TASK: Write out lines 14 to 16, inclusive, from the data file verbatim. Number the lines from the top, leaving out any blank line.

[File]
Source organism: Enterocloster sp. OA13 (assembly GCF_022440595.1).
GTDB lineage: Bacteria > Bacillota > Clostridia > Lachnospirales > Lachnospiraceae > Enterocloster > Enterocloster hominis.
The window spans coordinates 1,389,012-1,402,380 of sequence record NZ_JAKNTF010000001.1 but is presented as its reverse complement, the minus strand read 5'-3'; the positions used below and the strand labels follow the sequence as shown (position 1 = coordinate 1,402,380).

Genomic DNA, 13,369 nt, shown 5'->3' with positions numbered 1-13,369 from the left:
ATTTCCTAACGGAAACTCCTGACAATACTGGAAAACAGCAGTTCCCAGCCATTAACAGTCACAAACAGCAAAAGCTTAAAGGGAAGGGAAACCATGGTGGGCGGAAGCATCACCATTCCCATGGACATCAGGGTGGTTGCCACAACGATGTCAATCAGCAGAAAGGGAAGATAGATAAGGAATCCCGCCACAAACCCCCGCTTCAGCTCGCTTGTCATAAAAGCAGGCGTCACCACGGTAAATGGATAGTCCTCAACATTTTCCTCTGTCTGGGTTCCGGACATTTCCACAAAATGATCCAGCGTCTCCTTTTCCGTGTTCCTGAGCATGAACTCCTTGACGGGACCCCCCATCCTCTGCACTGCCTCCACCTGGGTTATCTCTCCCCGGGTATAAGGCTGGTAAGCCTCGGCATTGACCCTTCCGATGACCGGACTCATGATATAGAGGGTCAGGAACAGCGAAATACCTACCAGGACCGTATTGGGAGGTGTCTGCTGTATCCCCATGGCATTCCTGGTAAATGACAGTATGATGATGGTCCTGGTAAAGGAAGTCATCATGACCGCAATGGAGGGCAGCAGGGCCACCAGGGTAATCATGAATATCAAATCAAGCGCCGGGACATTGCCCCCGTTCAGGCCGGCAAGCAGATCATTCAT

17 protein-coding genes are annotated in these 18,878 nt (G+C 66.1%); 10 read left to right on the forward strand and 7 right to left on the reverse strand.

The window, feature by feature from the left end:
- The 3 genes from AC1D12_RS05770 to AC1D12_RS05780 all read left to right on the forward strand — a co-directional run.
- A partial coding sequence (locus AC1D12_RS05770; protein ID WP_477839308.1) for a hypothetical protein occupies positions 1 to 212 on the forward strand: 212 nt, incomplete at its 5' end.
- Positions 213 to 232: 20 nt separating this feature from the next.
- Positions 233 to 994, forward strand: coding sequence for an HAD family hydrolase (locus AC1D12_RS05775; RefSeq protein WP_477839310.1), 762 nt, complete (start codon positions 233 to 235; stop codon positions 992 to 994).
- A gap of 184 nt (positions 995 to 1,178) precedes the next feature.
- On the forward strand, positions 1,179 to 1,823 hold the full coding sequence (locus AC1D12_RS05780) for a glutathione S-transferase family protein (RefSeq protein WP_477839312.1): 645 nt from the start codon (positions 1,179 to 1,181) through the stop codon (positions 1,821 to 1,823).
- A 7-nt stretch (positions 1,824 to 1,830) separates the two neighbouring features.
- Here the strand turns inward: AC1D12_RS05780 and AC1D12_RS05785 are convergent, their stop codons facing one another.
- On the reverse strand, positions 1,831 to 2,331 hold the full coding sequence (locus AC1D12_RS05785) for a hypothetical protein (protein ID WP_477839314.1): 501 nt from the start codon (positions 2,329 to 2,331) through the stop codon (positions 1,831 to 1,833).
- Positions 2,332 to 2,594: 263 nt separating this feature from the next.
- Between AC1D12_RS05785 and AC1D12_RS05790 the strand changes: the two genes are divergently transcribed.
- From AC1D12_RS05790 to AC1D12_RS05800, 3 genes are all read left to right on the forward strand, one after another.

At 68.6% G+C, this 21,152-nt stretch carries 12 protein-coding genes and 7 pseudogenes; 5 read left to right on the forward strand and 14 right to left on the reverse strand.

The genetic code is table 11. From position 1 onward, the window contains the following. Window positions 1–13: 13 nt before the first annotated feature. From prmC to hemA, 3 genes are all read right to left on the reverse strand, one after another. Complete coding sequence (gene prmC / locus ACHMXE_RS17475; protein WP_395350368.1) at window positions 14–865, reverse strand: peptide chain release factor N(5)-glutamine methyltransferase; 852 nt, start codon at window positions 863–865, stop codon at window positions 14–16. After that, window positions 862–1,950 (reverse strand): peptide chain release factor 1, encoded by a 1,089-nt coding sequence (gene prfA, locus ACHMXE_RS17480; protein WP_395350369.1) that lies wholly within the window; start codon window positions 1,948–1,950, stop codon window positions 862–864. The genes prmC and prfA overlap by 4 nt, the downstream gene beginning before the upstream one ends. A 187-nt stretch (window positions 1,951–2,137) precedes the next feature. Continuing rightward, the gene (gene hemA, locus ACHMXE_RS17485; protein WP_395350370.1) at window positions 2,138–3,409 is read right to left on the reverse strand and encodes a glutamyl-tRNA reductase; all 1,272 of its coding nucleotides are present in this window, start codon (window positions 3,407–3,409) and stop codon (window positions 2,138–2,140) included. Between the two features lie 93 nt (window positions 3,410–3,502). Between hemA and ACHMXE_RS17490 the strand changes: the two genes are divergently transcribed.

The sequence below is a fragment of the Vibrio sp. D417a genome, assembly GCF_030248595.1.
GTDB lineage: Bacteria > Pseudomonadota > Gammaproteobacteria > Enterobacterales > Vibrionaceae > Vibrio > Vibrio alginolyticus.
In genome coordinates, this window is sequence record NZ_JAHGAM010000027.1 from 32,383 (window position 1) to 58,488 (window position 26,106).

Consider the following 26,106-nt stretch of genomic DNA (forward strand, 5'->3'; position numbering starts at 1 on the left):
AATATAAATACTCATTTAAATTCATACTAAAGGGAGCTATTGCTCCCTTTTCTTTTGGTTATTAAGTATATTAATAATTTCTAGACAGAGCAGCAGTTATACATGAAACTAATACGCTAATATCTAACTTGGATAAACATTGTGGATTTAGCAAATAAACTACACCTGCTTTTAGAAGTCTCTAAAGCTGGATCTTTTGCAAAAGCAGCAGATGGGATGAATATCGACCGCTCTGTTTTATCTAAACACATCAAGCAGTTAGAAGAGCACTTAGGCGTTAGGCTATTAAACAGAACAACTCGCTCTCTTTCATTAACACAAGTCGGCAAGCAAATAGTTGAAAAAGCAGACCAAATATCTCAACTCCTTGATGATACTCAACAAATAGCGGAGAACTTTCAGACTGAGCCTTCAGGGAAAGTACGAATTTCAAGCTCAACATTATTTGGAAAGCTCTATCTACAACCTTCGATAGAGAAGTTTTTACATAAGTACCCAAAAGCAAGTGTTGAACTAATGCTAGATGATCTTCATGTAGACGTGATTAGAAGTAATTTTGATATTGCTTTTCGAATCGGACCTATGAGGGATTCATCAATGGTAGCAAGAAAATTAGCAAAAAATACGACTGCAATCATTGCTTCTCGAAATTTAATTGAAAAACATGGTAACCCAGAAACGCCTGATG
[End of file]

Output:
- A 7-nt stretch (positions 1,824 to 1,830) separates the two neighbouring features.
- Here the strand turns inward: AC1D12_RS05780 and AC1D12_RS05785 are convergent, their stop codons facing one another.
- On the reverse strand, positions 1,831 to 2,331 hold the full coding sequence (locus AC1D12_RS05785) for a hypothetical protein (protein ID WP_477839314.1): 501 nt from the start codon (positions 2,329 to 2,331) through the stop codon (positions 1,831 to 1,833).